Iowa-Penn State: The Case for the Big Ten At-Large Candidates

Kevin TrahanAnalyst INovember 24, 2009

STATE COLLEGE, PA - SEPTEMBER 26:  Adrian Clayborn #94 of the Iowa Hawkeyes celebrates a 21-10 victory over the Penn State Nittnay Lions on September 26, 2009 at Beaver Stadium in State College, Pennsylvania.  (Photo by Gregory Shamus/Getty Images)
Gregory Shamus/Getty Images

Right now, it's pretty clear that a Big Ten team will play in a BCS bowl game, likely the Fiesta Bowl or the Orange Bowl. The only question is, will that team be Iowa or Penn State? Here's the case for Iowa in the BCS. Let's see who has the advantage in each category

Fan Base
While Penn State has an extremely strong fan base as well, Iowa has one of the strongest fan bases in the country and an even stronger traveling fan base.

The Fiesta Bowl knows of the massive Hawkeye alumni base in Arizona. In fact, Iowa brought 20,000 fans to a regular season game against Arizona State in 2004. Most are projecting the Hawkeyes to bring upwards of 50,000 fans if they are projected to go to Glendale.

And yes Penn State, we know you brought a lot of fans to the 2006 Orange Bowl, but the folks in Miami have seen Iowa's fan base up close and personal. Iowa set an Orange Bowl record in 2003 with 47,000 tickets sold and an estimated 10,000 fans tailgating outside the satdium.

“They have a positive track record,” Orange Bowl representative Larry Gautier said of Iowa supporters’ willingness to travel to bowls. “In the 75-year history of the Orange Bowl, I don’t think anyone’s had more fans there.”

While Penn State fans will try to convince the country they travel better because of their name, the numbers don't lie and Iowa appears to have the advantage on that front. And as any Iowan would say, "People will come. Oh people will most definitely come."

Advantage: Iowa

TV Ratings
While Penn State thinks they own the TV ratings argument, they shouldn't be as cocky. The Nittany Lions are more of a national name and definitely have the edge in bowl game ratings. PSU had a TV rating of 12.3 in the 2006 Orange Bowl, ranked ninth all time, while Iowa had a rating of 9.7, at 29th all time.

But this year, Iowa has had impressive TV numbers, largely due to their exciting finishes. The Iowa-Indiana game ranked second of all ESPN 12:00 games this season. So while Penn State may have the edge, the Hawkeyes are right on their heels.

Advantage: Penn State

Bowl records
This is where Iowa stands out from the rest of the Big Ten. The Hawkeyes own the conference's only bowl win from 2008-2009, manhandling South Carolina 31-10 in the Outback Bowl. In fact, Iowa owns a 4-3 bowl record this decade, going 3-1 against the SEC (with wins against South Carolina, Florida, and LSU) and 3-2 overall in January.

Penn State has also had success, going 3-2 this decade, but the Lions are coming off of an embarrasing 38-24 thrashing by USC. The Hawkeyes, on the other hand, always show up to play during bowls and two of their losses came as heavy underdogs.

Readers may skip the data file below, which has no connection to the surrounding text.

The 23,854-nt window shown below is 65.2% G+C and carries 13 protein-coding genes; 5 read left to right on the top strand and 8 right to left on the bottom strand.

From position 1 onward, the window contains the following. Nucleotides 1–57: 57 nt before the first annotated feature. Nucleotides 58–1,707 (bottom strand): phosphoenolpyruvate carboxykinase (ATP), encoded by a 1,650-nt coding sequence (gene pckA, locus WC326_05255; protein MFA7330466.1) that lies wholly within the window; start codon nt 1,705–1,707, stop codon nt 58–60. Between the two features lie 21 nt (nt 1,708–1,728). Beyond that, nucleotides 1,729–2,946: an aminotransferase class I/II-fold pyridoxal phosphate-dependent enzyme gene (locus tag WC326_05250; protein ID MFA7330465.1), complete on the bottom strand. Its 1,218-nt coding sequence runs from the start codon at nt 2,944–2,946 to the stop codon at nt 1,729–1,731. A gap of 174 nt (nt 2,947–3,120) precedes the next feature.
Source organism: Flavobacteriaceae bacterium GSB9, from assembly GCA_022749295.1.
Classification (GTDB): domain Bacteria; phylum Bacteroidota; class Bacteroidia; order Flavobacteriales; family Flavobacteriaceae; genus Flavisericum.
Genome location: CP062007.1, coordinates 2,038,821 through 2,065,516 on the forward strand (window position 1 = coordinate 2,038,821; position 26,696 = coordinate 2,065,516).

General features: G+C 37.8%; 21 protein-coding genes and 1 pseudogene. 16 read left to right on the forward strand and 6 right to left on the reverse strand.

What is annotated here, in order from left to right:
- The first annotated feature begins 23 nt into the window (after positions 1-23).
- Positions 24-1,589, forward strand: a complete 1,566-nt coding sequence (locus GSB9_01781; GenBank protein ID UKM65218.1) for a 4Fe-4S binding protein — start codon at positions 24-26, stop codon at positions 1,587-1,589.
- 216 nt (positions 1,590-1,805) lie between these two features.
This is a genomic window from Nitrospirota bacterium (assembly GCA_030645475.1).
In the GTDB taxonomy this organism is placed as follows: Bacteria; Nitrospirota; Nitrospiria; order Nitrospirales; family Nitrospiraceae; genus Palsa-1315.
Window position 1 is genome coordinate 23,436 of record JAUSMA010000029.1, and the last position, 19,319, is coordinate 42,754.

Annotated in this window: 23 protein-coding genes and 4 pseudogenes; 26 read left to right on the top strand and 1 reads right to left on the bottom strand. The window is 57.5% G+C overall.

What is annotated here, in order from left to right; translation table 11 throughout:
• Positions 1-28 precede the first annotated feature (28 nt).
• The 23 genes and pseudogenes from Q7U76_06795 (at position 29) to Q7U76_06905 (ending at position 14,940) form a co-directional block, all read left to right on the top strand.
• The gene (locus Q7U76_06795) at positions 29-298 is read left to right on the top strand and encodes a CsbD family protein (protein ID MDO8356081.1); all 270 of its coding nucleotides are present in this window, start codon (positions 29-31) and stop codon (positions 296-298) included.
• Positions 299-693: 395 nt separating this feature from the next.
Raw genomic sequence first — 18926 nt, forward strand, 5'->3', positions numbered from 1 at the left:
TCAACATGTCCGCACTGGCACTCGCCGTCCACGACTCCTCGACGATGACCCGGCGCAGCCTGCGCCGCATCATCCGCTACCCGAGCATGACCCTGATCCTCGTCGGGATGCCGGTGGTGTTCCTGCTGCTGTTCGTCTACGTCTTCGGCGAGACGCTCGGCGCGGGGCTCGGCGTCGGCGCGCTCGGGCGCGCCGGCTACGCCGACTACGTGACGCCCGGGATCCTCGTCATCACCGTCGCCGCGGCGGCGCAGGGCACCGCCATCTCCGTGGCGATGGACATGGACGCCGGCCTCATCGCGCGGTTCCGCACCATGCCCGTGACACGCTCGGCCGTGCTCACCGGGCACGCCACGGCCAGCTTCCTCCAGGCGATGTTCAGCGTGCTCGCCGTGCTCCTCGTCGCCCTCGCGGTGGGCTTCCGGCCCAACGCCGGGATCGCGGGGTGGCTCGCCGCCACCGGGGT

Advantage: Iowa

While this may be the smallest factor in determining where each team will go, Iowa can still use it as a bargaining chip.

The Hawkeyes beat the Nittany Lions in Happy Valley earlier this year by a score of 21-10. Of course 21-10 doesn't sell tickets are bring in TV audiences, but if the BCS wants to solidify itself as a token of fairness, it may encourage its games to choose Iowa.

The Hawkeyes have also played a much tougher schedule, with road games against Penn State, Wisconsin, Michigan State, and Ohio State. They also beat Arizona handily at home. The loss against Ohio State came with Iowa quarterback James Vandenberg making his first career start in a 27-24 OT defeat that was supposed to be a blowout loss.

In fact, one could argue that Iowa would still be undefeated if quarterback Ricky Stanzi, who will be back for the bowl game, hadn't gotten hurt. Penn State dominated most of their games, while Iowa squeaked by, but the Nittany Lions lost their only two tough games. Plus, bowls like excitement.

Advantage: Iowa

There are a lot of proposed match-ups going around the web, but the most popular choice is Iowa vs. Boise State, which figures to be a great game and is by far the most appealing of all the possibilities. Penn State versus Boise State is far less appealing to sports fans around the country. Either Georgia Tech versus Iowa or Georgia Tech versus Penn State would be a good game. But because of the Fiesta Bowl match-up, Iowa has the advantage here.

Advantage: Iowa

While Iowa has the advantage in all but one of the areas of consideration, Penn State has the advantage in one of the most influential, ticket sales.

It's pretty clear that Iowa will get a Fiesta Bowl bid if Oklahoma State loses. Even if the Cowboys win, the Hawkeyes could get the spot considering the Fiesta Bowl has no obligation to the Big 12 South runner-up and Oklahoma State averages 7,000 empty seats per home game.

If the Fiesta Bowl lets a Big Ten team go, they won't get another shot, as the Orange Bowl will pick up Iowa or Penn State. That could be a financial tragedy for the Fiesta Bowl due to ticket sales and TV ratings, especially if they end up with an Oklahoma State vs. Boise State match-up. Because of this, I don't see a Big Ten team getting past the Fiesta Bowl, and Iowa will most likely be the team that's chosen.

But if both Big Ten teams slip to the Orange Bowl, there's a 50-50 chance either way. But because the overall odds favor the Hawkeyes, I project Iowa to be the Big Ten's BCS at-large representative.

Prediction: Iowa